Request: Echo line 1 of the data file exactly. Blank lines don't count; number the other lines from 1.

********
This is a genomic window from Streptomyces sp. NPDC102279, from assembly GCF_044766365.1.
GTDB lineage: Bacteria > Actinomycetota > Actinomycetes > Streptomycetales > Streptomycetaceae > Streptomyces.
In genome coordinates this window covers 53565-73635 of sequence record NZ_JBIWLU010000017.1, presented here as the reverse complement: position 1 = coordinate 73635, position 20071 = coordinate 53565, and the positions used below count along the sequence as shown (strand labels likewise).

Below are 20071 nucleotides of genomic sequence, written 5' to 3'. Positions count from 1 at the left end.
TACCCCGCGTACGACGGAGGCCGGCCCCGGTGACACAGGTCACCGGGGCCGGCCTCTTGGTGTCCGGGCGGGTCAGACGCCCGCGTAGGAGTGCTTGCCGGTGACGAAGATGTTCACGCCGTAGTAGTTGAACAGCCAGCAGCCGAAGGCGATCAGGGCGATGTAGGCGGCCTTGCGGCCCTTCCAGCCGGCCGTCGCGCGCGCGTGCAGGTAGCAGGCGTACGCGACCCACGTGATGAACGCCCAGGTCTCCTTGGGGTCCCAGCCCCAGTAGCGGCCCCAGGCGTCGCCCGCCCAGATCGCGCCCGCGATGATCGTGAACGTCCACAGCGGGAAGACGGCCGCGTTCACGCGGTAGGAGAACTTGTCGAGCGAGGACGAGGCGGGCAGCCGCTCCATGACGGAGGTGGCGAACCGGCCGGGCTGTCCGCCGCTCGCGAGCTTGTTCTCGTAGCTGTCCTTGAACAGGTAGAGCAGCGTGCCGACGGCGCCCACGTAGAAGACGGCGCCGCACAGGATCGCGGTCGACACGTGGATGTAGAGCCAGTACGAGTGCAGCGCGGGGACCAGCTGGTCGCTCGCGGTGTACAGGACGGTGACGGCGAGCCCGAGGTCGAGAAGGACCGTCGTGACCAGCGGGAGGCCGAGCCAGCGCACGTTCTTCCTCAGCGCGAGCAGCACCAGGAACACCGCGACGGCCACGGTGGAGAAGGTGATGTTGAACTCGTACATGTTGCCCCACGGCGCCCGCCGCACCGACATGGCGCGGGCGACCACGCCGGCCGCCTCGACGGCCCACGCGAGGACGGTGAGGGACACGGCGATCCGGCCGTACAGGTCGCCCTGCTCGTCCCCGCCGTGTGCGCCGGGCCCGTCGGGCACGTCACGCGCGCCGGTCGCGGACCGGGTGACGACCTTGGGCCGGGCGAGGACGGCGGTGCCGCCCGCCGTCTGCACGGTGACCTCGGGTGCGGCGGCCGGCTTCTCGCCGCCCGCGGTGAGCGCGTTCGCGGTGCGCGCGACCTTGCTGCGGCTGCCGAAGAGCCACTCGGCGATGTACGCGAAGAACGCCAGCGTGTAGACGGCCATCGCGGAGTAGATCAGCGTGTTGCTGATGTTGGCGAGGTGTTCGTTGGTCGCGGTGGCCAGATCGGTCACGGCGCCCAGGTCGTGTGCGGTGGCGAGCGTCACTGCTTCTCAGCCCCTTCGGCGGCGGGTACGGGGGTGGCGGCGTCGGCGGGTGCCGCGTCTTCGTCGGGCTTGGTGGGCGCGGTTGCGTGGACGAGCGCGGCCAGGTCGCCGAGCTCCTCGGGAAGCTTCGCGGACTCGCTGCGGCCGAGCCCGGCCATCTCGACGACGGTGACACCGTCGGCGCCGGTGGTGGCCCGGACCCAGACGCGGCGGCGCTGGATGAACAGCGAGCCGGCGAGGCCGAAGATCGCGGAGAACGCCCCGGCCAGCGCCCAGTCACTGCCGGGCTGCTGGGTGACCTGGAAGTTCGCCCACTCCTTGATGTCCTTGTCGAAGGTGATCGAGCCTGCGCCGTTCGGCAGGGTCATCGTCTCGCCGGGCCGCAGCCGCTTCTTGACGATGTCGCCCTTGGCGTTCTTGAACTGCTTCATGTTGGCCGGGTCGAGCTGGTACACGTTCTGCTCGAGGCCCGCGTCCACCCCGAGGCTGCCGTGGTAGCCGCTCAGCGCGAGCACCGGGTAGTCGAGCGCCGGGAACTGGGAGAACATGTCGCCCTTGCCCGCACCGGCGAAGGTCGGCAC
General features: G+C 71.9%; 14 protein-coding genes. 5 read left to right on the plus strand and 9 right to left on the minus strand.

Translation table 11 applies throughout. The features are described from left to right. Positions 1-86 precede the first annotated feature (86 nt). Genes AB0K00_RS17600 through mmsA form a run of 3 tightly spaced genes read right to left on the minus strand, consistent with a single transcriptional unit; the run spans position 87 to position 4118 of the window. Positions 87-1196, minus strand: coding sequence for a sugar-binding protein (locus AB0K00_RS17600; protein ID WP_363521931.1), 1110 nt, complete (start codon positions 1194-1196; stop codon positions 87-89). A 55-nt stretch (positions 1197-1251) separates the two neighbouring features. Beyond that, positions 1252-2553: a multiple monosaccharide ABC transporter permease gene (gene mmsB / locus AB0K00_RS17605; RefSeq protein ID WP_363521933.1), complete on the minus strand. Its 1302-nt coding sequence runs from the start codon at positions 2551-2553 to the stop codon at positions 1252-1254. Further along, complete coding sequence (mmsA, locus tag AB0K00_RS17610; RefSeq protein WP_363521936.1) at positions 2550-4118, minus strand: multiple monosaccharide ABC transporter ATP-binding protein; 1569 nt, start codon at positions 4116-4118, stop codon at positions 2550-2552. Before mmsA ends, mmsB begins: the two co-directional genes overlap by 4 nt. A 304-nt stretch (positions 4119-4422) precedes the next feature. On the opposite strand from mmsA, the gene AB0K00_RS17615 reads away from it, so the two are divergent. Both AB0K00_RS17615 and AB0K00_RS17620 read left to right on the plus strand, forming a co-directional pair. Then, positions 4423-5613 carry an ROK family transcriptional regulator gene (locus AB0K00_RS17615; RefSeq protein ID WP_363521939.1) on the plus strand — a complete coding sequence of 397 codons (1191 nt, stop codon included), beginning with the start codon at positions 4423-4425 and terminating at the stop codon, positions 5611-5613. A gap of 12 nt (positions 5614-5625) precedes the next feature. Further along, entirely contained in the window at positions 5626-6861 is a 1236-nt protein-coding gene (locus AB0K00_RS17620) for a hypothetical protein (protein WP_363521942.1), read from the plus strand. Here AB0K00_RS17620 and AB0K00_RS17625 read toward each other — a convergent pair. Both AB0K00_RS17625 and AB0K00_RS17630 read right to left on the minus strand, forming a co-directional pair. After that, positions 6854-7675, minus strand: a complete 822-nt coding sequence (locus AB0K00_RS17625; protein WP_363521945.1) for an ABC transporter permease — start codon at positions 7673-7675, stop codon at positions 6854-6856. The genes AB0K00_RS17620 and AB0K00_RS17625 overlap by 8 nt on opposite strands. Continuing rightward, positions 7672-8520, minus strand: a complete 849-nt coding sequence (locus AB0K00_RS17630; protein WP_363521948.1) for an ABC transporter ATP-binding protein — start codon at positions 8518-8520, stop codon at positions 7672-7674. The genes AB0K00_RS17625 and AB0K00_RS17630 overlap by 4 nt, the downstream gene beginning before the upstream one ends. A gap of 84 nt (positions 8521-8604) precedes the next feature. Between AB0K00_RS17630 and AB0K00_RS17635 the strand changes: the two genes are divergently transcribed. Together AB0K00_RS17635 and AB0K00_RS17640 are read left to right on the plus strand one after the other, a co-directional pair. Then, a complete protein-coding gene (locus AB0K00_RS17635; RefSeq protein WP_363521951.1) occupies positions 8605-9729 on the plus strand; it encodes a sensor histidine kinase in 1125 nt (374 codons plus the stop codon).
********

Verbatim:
This is a genomic window from Streptomyces sp. NPDC102279, from assembly GCF_044766365.1.